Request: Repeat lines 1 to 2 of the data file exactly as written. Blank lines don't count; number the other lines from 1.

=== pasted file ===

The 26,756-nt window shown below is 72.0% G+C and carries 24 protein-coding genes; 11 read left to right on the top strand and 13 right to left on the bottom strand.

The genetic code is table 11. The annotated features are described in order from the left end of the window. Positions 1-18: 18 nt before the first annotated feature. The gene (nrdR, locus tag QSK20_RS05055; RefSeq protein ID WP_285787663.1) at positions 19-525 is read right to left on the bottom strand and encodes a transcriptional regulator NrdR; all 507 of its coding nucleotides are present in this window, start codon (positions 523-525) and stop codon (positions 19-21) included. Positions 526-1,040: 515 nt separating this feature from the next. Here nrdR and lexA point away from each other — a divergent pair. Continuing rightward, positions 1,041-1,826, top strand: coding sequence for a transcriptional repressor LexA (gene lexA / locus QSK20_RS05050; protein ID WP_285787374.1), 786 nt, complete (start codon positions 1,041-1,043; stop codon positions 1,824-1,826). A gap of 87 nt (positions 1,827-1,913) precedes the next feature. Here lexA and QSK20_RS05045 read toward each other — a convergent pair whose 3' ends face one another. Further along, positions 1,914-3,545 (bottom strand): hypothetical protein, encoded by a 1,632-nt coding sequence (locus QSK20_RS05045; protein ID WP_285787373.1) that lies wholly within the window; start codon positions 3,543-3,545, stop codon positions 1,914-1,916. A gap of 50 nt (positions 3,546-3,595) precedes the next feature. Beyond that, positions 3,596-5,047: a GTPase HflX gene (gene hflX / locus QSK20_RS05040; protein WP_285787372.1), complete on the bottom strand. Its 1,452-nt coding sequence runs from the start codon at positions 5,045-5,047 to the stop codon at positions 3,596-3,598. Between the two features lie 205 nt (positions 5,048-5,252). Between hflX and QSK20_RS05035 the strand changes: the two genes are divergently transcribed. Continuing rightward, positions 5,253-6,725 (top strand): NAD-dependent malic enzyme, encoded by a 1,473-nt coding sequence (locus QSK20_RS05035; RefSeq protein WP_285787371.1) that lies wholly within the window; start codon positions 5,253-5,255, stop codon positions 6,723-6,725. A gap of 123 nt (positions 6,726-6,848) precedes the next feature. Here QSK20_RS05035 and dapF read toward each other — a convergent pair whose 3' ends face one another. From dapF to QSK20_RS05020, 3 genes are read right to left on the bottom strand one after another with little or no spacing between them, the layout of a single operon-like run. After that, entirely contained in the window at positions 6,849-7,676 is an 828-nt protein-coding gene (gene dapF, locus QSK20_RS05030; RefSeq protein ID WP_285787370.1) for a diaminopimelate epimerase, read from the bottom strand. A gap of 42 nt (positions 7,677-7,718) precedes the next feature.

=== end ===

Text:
The 26,756-nt window shown below is 72.0% G+C and carries 24 protein-coding genes; 11 read left to right on the top strand and 13 right to left on the bottom strand.

The genetic code is table 11. The annotated features are described in order from the left end of the window. Positions 1-18: 18 nt before the first annotated feature. The gene (nrdR, locus tag QSK20_RS05055; RefSeq protein ID WP_285787663.1) at positions 19-525 is read right to left on the bottom strand and encodes a transcriptional regulator NrdR; all 507 of its coding nucleotides are present in this window, start codon (positions 523-525) and stop codon (positions 19-21) included. Positions 526-1,040: 515 nt separating this feature from the next. Here nrdR and lexA point away from each other — a divergent pair. Continuing rightward, positions 1,041-1,826, top strand: coding sequence for a transcriptional repressor LexA (gene lexA / locus QSK20_RS05050; protein ID WP_285787374.1), 786 nt, complete (start codon positions 1,041-1,043; stop codon positions 1,824-1,826). A gap of 87 nt (positions 1,827-1,913) precedes the next feature. Here lexA and QSK20_RS05045 read toward each other — a convergent pair whose 3' ends face one another. Further along, positions 1,914-3,545 (bottom strand): hypothetical protein, encoded by a 1,632-nt coding sequence (locus QSK20_RS05045; protein ID WP_285787373.1) that lies wholly within the window; start codon positions 3,543-3,545, stop codon positions 1,914-1,916. A gap of 50 nt (positions 3,546-3,595) precedes the next feature. Beyond that, positions 3,596-5,047: a GTPase HflX gene (gene hflX / locus QSK20_RS05040; protein WP_285787372.1), complete on the bottom strand. Its 1,452-nt coding sequence runs from the start codon at positions 5,045-5,047 to the stop codon at positions 3,596-3,598. Between the two features lie 205 nt (positions 5,048-5,252). Between hflX and QSK20_RS05035 the strand changes: the two genes are divergently transcribed. Continuing rightward, positions 5,253-6,725 (top strand): NAD-dependent malic enzyme, encoded by a 1,473-nt coding sequence (locus QSK20_RS05035; RefSeq protein WP_285787371.1) that lies wholly within the window; start codon positions 5,253-5,255, stop codon positions 6,723-6,725. A gap of 123 nt (positions 6,726-6,848) precedes the next feature. Here QSK20_RS05035 and dapF read toward each other — a convergent pair whose 3' ends face one another. From dapF to QSK20_RS05020, 3 genes are read right to left on the bottom strand one after another with little or no spacing between them, the layout of a single operon-like run. After that, entirely contained in the window at positions 6,849-7,676 is an 828-nt protein-coding gene (gene dapF, locus QSK20_RS05030; RefSeq protein ID WP_285787370.1) for a diaminopimelate epimerase, read from the bottom strand. A gap of 42 nt (positions 7,677-7,718) precedes the next feature.